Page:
Interannual variability of PSP outbreaks on the north east UK coast

Ian Joint, Jane Lewis, James Aiken, Roger Proctor, Gerald Moore, Wendy Higman, Margaret Donald

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35 Citations (Scopus)


Paralytic shellfish poisoning (PSP) occurs sporadically on the NE UK coast. The degree of toxicity shows considerable interannual variability, but particularly severe events occurred in 1968 and 1990. The time sequence of PSP toxin production in 1990 is described and compared with 1989 when no significant PSP toxin occurred. In 1990, PSP toxin was widespread in shellfish samples taken on 300 km of coastline, from Betwick to Whitby, and toxin was present at high concentrations for >1 month. The distribution of Alexandrium tamarense cysts in the sediments is described. High concentrations were found in the Firth of Forth and also in a number of regions offshore of the Scottish and English coasts. A water transport model has been used to estimate back trajectories, with the aim of determining the source of the A. tamarense bloom. The Firth of Forth has previously been suggested as the seed bed for A. tamarense outbreaks in the area, but the transport model clearly shows that A. tamarense moved inshore over a wide area in 1990; there was no single source of the bloom. Sea surface temperatures, estimated from satellite imagery, show that water temperatures were much higher at the end of April 1990, when the bloom occurred, than in 1989 when PSP toxin incidence was very low. These conditions would have resulted in early seasonal stratification and would have favoured phytoplankton growth in the water column.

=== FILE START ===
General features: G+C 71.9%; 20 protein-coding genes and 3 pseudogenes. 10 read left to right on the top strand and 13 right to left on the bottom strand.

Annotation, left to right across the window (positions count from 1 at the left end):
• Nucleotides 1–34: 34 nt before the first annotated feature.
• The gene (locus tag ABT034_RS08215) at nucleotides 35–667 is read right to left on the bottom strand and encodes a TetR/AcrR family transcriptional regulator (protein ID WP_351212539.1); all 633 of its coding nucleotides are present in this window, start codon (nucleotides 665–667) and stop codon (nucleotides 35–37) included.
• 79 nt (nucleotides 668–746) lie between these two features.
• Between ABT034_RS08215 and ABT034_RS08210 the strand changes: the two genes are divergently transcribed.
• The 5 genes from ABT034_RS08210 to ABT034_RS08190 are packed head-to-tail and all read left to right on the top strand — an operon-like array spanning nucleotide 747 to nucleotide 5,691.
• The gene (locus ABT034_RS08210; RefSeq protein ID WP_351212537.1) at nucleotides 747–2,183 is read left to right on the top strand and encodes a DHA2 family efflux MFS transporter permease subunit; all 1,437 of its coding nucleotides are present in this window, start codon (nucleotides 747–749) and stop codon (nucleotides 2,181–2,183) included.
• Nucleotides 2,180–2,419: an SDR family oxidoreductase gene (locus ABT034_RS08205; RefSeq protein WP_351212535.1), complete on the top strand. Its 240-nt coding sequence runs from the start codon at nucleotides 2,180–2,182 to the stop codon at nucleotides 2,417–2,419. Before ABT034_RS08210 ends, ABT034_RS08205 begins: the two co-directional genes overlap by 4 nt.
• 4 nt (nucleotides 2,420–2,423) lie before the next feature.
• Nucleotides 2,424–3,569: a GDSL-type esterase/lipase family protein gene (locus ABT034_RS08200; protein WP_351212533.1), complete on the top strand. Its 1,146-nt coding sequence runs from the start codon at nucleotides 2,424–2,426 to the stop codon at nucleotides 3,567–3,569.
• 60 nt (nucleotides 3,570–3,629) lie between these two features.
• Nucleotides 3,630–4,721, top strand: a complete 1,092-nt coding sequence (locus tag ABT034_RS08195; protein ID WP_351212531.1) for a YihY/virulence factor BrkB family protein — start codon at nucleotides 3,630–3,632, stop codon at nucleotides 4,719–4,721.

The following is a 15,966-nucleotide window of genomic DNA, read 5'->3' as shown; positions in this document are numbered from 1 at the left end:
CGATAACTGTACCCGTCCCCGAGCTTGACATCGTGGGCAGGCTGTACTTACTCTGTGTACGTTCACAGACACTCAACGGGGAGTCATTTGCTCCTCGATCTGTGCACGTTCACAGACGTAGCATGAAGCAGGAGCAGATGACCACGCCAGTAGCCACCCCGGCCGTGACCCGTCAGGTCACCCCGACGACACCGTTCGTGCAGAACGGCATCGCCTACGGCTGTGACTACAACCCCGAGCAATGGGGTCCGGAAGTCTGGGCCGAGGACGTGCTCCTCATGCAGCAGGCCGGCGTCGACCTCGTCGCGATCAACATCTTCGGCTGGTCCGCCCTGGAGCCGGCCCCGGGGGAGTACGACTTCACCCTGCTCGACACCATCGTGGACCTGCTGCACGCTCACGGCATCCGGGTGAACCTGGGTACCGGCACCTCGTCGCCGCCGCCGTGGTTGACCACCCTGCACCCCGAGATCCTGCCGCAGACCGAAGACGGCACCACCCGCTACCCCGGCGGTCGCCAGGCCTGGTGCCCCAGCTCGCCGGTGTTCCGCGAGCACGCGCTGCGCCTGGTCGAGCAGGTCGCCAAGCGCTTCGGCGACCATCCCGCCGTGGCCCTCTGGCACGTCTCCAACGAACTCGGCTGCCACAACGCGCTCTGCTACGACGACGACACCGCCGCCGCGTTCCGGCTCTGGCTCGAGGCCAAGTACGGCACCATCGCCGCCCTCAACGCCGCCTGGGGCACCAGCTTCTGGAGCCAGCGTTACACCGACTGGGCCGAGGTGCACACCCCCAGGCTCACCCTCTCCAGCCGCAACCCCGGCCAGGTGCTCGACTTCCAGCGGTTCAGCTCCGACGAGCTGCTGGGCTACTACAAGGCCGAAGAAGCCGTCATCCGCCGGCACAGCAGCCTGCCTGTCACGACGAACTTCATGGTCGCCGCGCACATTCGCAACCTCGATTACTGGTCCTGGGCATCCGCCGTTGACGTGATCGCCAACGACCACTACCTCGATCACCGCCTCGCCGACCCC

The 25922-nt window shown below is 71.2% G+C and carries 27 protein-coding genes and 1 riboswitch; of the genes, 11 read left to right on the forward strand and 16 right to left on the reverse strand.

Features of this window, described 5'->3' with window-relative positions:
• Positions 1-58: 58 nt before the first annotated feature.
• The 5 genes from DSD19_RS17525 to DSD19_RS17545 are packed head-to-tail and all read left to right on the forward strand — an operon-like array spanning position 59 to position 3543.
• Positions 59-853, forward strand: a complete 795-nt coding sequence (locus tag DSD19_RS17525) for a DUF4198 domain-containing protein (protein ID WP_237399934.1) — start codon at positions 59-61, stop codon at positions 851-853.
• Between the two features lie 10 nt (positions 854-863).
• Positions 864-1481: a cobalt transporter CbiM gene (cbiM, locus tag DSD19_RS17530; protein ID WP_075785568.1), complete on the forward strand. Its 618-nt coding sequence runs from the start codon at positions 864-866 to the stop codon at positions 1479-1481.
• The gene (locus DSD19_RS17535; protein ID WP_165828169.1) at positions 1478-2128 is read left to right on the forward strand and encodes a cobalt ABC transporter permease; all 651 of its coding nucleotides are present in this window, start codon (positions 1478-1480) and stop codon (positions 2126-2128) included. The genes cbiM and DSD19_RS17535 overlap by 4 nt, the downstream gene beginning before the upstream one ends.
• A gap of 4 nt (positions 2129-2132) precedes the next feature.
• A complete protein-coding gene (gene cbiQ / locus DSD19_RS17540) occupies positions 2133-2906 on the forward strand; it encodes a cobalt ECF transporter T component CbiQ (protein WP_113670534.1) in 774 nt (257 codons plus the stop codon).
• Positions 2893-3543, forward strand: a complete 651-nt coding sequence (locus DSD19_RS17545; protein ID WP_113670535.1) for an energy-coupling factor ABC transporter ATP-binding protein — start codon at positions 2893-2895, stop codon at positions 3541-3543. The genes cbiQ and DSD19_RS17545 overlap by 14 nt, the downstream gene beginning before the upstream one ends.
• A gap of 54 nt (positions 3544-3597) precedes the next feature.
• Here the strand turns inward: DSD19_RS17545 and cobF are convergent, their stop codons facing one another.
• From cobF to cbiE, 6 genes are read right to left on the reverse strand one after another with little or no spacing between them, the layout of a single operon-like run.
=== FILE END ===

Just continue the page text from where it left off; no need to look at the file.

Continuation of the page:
Original languageEnglish
Pages (from-to)937-956
Number of pages20
JournalJournal of Plankton Research
Issue number7
Publication statusPublished - Jul 1997


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